“Zoom fatigue” has been identified as an emerging problem with online studying and meetings caused by the different ways our brains process information delivered online. One suggestion is an online session should be no longer than 45 minutes with a 15-minute break.




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Back-to-back sessions should be avoided and the time between sessions should be used to step away from the computer to rest your brain, body and eyes. It is important to stand up and move around every 30 minutes.

Students should work with teachers to revise their schedule each day and stick to what works for them.

3. Manage distractions

Because students will be studying in an different space, they may get distracted by what other people are doing. If you can, share your study timetable with others in the house, and ask for their help to keep focused.

When you’re in a learning block of time, turn off social media and close browser tabs you don’t need. If you’re using the Google Chrome browser, it has an extension called Stay Focusd. Students can use this to set the period of time to block potential distractions like notifications from Instagram, Snapchat and other applications.

If you are sharing a digital device with other family members, try to agree on a roster that fits with everyone’s timetables. Work out who needs the device at specific times and put that time on a master timetable that is shared by everyone.

4. Take notes

Our memories are not stable and we frequently overestimate how much we can remember. We forget at least 40% of new information within the first 24 hours of first reading or hearing it. That’s why it’s important to take notes.

Use different-colour markers to make connections between concepts.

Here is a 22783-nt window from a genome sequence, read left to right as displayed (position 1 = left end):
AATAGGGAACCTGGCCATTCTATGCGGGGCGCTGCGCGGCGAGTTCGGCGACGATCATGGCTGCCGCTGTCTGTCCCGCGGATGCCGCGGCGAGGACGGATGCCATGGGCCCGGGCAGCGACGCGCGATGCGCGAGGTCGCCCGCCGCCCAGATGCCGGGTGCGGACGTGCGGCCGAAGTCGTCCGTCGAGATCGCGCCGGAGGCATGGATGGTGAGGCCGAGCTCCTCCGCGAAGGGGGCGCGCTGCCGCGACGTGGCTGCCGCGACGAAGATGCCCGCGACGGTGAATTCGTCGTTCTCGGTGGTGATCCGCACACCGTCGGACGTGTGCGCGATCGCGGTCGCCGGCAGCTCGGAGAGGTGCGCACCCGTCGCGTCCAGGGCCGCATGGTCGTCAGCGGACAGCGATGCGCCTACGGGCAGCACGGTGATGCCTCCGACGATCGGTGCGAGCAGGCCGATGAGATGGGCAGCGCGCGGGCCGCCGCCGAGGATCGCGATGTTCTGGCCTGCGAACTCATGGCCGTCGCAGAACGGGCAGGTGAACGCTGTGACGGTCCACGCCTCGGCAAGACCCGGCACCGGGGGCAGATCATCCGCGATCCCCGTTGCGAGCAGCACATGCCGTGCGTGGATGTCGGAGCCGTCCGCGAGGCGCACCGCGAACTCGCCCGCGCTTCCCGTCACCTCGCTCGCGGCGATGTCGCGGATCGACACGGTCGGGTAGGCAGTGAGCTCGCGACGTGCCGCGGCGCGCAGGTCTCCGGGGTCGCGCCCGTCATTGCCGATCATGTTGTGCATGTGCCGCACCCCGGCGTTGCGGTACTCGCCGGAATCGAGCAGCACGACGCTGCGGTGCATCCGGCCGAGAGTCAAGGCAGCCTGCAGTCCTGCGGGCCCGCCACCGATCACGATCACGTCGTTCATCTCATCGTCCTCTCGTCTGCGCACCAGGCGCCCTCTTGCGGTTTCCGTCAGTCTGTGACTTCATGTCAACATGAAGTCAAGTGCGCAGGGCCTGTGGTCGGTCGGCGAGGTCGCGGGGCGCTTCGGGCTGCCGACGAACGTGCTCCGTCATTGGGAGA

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Research is unclear about whether it is better to take notes digitally or by hand. Some researchers think it is a matter of preference.

The most important thing is to follow a good note-taking process. This involves:

  • writing an essential question that captures the key learning points of the topic

  • revising your notes. Use different colours and highlighters to make connections between chunks of information; add new ideas and write study questions in the margin. Compare notes with a study buddy to improve and learn from each other

  • writing a summary that links all the information together and answers the essential question you wrote down initially

  • revising your notes within 24 hours, seven days, and then each month until you are tested on that knowledge.




Read more:
What’s the best, most effective way to take notes?


5. Adopt a growth mindset

In the 1990s, American psychologist Carol Dweck developed the theory of the growth mindset.

It grew out of studies in which primary school children were engaged in a task, and then praised either for their existing capacities, such as intelligence, or the effort they invested in the task.

The students who were praised for their effort were more likely to persist with finding a solution to the task. They were also more likely to seek feedback about how to improve. Those praised for their intelligence were less likely to persist with the more difficult tasks and to seek feedback on how their peers did on the task.